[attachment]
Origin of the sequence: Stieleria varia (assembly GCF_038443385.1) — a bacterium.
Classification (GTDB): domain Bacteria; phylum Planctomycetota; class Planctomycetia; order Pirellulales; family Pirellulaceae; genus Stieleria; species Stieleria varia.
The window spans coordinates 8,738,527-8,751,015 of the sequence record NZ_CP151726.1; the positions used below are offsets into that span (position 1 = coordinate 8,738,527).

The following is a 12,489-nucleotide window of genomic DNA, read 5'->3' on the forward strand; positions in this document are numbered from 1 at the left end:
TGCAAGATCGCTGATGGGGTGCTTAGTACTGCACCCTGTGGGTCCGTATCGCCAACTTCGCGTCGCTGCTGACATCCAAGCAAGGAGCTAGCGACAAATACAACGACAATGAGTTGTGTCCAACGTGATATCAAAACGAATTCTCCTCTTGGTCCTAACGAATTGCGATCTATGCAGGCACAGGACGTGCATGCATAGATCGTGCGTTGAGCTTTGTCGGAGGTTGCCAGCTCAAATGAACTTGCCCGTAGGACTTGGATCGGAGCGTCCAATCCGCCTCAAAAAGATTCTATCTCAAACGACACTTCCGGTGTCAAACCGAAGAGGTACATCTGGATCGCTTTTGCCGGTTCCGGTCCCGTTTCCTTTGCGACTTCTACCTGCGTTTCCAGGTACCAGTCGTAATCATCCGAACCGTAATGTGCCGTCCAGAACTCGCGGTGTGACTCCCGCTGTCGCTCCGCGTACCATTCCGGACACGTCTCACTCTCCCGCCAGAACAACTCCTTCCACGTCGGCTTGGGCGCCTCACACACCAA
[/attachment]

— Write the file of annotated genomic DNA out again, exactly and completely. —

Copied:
Origin of the sequence: Stieleria varia (assembly GCF_038443385.1) — a bacterium.
Classification (GTDB): domain Bacteria; phylum Planctomycetota; class Planctomycetia; order Pirellulales; family Pirellulaceae; genus Stieleria; species Stieleria varia.
The window spans coordinates 8,738,527-8,751,015 of the sequence record NZ_CP151726.1; the positions used below are offsets into that span (position 1 = coordinate 8,738,527).

The following is a 12,489-nucleotide window of genomic DNA, read 5'->3' on the forward strand; positions in this document are numbered from 1 at the left end:
TGCAAGATCGCTGATGGGGTGCTTAGTACTGCACCCTGTGGGTCCGTATCGCCAACTTCGCGTCGCTGCTGACATCCAAGCAAGGAGCTAGCGACAAATACAACGACAATGAGTTGTGTCCAACGTGATATCAAAACGAATTCTCCTCTTGGTCCTAACGAATTGCGATCTATGCAGGCACAGGACGTGCATGCATAGATCGTGCGTTGAGCTTTGTCGGAGGTTGCCAGCTCAAATGAACTTGCCCGTAGGACTTGGATCGGAGCGTCCAATCCGCCTCAAAAAGATTCTATCTCAAACGACACTTCCGGTGTCAAACCGAAGAGGTACATCTGGATCGCTTTTGCCGGTTCCGGTCCCGTTTCCTTTGCGACTTCTACCTGCGTTTCCAGGTACCAGTCGTAATCATCCGAACCGTAATGTGCCGTCCAGAACTCGCGGTGTGACTCCCGCTGTCGCTCCGCGTACCATTCCGGACACGTCTCACTCTCCCGCCAGAACAACTCCTTCCACGTCGGCTTGGGCGCCTCACACACCAA